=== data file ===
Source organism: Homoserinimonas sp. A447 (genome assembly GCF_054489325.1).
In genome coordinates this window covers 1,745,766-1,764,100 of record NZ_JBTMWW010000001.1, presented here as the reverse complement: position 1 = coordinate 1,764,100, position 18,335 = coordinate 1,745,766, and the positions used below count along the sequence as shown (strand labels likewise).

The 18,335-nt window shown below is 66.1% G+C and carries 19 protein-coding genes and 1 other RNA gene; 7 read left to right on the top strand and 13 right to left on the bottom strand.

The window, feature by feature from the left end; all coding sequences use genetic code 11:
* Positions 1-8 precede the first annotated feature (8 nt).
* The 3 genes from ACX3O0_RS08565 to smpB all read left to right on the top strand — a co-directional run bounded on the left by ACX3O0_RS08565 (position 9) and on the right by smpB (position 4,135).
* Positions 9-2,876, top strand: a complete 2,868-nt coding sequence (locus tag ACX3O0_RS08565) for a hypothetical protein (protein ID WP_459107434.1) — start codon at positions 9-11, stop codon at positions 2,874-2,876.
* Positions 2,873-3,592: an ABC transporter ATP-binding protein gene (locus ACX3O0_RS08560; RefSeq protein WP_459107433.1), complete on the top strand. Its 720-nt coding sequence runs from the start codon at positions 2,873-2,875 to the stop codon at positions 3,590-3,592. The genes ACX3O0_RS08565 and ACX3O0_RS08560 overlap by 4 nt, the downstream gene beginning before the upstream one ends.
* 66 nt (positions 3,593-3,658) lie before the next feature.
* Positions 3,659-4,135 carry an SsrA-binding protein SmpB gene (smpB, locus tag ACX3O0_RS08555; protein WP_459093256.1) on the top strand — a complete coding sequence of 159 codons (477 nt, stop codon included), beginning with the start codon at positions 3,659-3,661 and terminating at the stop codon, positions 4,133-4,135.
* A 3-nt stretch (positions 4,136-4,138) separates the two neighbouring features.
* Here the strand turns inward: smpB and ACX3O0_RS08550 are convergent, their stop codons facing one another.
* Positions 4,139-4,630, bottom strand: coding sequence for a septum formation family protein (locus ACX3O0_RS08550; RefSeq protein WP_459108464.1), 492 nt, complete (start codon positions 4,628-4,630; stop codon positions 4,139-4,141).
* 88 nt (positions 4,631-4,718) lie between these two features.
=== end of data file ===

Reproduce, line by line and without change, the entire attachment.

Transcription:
Source organism: Homoserinimonas sp. A447 (genome assembly GCF_054489325.1).
In genome coordinates this window covers 1,745,766-1,764,100 of record NZ_JBTMWW010000001.1, presented here as the reverse complement: position 1 = coordinate 1,764,100, position 18,335 = coordinate 1,745,766, and the positions used below count along the sequence as shown (strand labels likewise).

The 18,335-nt window shown below is 66.1% G+C and carries 19 protein-coding genes and 1 other RNA gene; 7 read left to right on the top strand and 13 right to left on the bottom strand.

The window, feature by feature from the left end; all coding sequences use genetic code 11:
* Positions 1-8 precede the first annotated feature (8 nt).
* The 3 genes from ACX3O0_RS08565 to smpB all read left to right on the top strand — a co-directional run bounded on the left by ACX3O0_RS08565 (position 9) and on the right by smpB (position 4,135).
* Positions 9-2,876, top strand: a complete 2,868-nt coding sequence (locus tag ACX3O0_RS08565) for a hypothetical protein (protein ID WP_459107434.1) — start codon at positions 9-11, stop codon at positions 2,874-2,876.
* Positions 2,873-3,592: an ABC transporter ATP-binding protein gene (locus ACX3O0_RS08560; RefSeq protein WP_459107433.1), complete on the top strand. Its 720-nt coding sequence runs from the start codon at positions 2,873-2,875 to the stop codon at positions 3,590-3,592. The genes ACX3O0_RS08565 and ACX3O0_RS08560 overlap by 4 nt, the downstream gene beginning before the upstream one ends.
* 66 nt (positions 3,593-3,658) lie before the next feature.
* Positions 3,659-4,135 carry an SsrA-binding protein SmpB gene (smpB, locus tag ACX3O0_RS08555; protein WP_459093256.1) on the top strand — a complete coding sequence of 159 codons (477 nt, stop codon included), beginning with the start codon at positions 3,659-3,661 and terminating at the stop codon, positions 4,133-4,135.
* A 3-nt stretch (positions 4,136-4,138) separates the two neighbouring features.
* Here the strand turns inward: smpB and ACX3O0_RS08550 are convergent, their stop codons facing one another.
* Positions 4,139-4,630, bottom strand: coding sequence for a septum formation family protein (locus ACX3O0_RS08550; RefSeq protein WP_459108464.1), 492 nt, complete (start codon positions 4,628-4,630; stop codon positions 4,139-4,141).
* 88 nt (positions 4,631-4,718) lie between these two features.